by Matthew Robertson April 01, 2021
Every year in the UK, on the 19th of November, people across the country recognize and celebrate International Men’s Day. If you’ve not heard of this event, it’s not a day for men to celebrate their strength and masculinity but actually to highlight important issues around men’s health.
There are three main pillars of International Men’s Day, which are:
Men’s health refers to a range of issues, including prostate and other male cancers, but also things like depression, addiction, life expectancy, and suicide rates.
It challenges perceptions of men as strong, emotionless, macho characters and opens up the arena for honest discussion about serious topics.
Mental health is a hugely important issue, as boys are often brought up to feel that they should not be emotional or sensitive, told things like “only girls cry” and that they should “man up.”
This can lead to serious mental health issues and is linked to increasingly high rates of depression and suicide in men. Three times as many men die of suicide than women, and men are three times as likely to become dependent on substances like alcohol and drugs.
As a man, it is essential to look after your mental wellbeing and ensure that the stresses, anxieties and pressures of your busy life don’t get the better of you. Here are a few excellent ways to improve your mental health.
Physical exercise has all kinds of benefits for your health. It makes you fitter and stronger, it helps you live longer, and can protect you from various diseases and ailments.
But it is also hugely beneficial for your mental health. Studies show that it has a positive impact on relieving anxiety, depression, and other mood disorders. It also improves your memory, relieves stress, and raises body-confidence and self-esteem.
There are few better ways to boost your mental wellbeing than finding a sport or form of exercise you enjoy and getting good at it.
And there are so many options to explore. You might find that hitting the gym and lifting weights helps you wind down, or you might prefer to strap on your trainers and feel the burn of a long run.
It could be hiking, cycling, mountain biking, kickboxing, rock climbing, or absolutely any activity you can think of. Just thirty minutes of moderate-intensity exercise a day has been proven to be beneficial for all aspects of your health.
To further improve your confidence and wellbeing, set yourself a physical goal to aim for. It could be to run a half marathon, bench press a certain weight, or to hike a long-distance trail.
Striving for and completing this goal will give you a huge boost of positivity and help relieve any mental health struggles you may have.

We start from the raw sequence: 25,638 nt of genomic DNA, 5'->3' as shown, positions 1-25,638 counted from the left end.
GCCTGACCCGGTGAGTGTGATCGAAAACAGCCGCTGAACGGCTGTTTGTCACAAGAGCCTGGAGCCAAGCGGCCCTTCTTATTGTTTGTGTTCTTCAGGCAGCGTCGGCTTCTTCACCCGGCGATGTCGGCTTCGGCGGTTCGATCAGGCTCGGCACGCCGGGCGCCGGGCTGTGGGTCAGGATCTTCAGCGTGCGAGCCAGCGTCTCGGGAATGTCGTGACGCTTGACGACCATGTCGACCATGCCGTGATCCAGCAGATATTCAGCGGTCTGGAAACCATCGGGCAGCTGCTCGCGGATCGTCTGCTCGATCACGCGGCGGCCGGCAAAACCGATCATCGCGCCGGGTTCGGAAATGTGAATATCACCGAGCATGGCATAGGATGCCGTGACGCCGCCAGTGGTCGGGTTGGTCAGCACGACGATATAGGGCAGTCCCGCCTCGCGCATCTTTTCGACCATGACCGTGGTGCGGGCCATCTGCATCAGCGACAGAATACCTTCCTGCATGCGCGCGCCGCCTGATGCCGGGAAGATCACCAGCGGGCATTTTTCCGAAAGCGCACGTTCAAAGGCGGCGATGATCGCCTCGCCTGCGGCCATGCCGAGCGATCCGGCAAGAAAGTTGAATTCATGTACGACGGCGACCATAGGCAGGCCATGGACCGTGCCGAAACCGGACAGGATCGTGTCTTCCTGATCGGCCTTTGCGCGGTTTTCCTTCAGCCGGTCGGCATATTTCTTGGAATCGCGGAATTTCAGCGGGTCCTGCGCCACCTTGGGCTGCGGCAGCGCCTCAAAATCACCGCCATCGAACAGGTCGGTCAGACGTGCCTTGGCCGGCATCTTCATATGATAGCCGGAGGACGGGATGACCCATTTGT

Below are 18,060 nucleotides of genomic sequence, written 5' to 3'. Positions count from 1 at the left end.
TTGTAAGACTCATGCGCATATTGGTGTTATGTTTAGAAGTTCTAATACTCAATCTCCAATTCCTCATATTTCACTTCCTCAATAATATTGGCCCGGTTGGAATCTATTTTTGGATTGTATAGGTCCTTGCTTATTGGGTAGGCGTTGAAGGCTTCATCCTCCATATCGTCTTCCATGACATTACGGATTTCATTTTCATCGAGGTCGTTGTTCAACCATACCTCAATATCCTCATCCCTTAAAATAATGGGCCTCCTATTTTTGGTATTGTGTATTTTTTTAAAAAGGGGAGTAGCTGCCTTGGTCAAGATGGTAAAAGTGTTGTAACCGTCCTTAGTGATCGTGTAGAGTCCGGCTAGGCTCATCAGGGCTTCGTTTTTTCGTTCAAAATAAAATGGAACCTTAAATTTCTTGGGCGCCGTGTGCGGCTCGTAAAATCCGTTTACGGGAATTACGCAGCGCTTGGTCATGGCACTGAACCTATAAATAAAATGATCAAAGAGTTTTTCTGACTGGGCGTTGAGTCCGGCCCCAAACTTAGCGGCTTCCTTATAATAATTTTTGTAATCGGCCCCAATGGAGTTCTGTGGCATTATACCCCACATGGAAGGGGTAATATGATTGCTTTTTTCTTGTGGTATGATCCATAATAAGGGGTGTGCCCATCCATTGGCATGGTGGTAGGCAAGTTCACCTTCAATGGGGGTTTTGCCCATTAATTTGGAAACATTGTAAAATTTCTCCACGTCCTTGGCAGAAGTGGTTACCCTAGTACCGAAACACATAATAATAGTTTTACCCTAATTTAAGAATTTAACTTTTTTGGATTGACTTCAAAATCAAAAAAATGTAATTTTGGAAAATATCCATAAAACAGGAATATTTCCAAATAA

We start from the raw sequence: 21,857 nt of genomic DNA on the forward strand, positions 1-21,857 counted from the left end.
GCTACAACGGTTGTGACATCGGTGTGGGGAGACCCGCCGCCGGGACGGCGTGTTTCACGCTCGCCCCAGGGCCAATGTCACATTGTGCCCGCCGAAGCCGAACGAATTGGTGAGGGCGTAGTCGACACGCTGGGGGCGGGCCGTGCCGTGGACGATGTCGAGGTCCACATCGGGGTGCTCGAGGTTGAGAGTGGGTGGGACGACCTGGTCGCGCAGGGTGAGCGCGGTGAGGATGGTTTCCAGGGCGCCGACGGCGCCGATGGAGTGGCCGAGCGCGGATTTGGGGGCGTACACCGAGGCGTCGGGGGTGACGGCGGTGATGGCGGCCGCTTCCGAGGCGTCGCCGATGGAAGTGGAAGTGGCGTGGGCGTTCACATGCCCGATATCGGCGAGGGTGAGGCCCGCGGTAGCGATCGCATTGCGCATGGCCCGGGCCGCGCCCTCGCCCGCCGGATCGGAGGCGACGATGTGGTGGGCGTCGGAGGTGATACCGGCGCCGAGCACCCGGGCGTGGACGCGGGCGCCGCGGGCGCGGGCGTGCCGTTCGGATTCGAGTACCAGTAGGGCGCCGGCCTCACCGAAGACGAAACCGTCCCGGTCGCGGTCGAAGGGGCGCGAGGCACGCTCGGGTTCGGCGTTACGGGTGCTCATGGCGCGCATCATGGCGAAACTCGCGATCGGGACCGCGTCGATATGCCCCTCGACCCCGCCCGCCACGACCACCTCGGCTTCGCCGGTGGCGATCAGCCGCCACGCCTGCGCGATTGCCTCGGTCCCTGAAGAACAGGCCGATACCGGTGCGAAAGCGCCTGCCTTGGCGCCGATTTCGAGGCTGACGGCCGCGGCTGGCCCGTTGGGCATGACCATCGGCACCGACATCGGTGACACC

Socialising also has numerous mental health benefits, and everyone knows a chat with your friends or a catch-up with family can always lift you up when you’re feeling down.
If you’re struggling with anything, reach out to people you love and trust.
A loved one will always be there to listen to your problems and may be able to provide helpful advice or guidance.
Even if you don’t feel comfortable sharing what you’re going through, the very act of spending time with people is often enough to make you feel better.
If you are worrying about things in your life, this adds to your stress and anxiety levels and can have severe mental health consequences further down the line. You should always try to address stressful factors in your life.
Stress can arise for any reason, no matter how trivial, but you want to eliminate it in order to achieve some much-needed calm.
The last decade has seen social media grow dramatically, and it is now an all-consuming part of our culture. You can’t walk down any street without seeing someone with their head down in their phone scrolling through Instagram or Twitter. Social media no doubt has its benefits.
It is a good way for people to stay up to date with news, connect with friends, and campaign about important issues. After all, International Men’s Day wouldn’t be so well known if not for the internet.
But it also has huge downsides. Social media platforms are designed to be psychologically addictive, and this leads to overuse, which subsequently affects our mental wellbeing.
In 2018, 41% of people claimed that social media made them feel anxious, sad, or depressed. It has also been shown to reduce attention spans and memory, as well as impacting self-esteem and confidence.
If you feel like you spend too much time on social media, and a lot of people do, try to reduce your dependence on it. See if you can learn to switch off for long periods, or set yourself a limit for usage throughout the day.
Perhaps check it once in the morning and again in the afternoon, but switch off in between. Occupy your mind with more wholesome analogue activities instead, such as reading or writing.
Sometimes, mental health issues can be remedied by finding something else to occupy your mind. When you have a hobby or interest you are passionate about, this gives your mind something to focus on, and makes you feel good.
Find your passion, whether it be reading, writing, live-action role-play, jigsaw puzzles, cinema, cooking, or photography.
Once you have discovered your calling, stick with it.
If you are seriously struggling with your mental health, there are always options to talk to a professional. There are numerous mental health and therapy services anyone can access, and organizations like the Samaritans who are always there to talk to if you are in a crisis.
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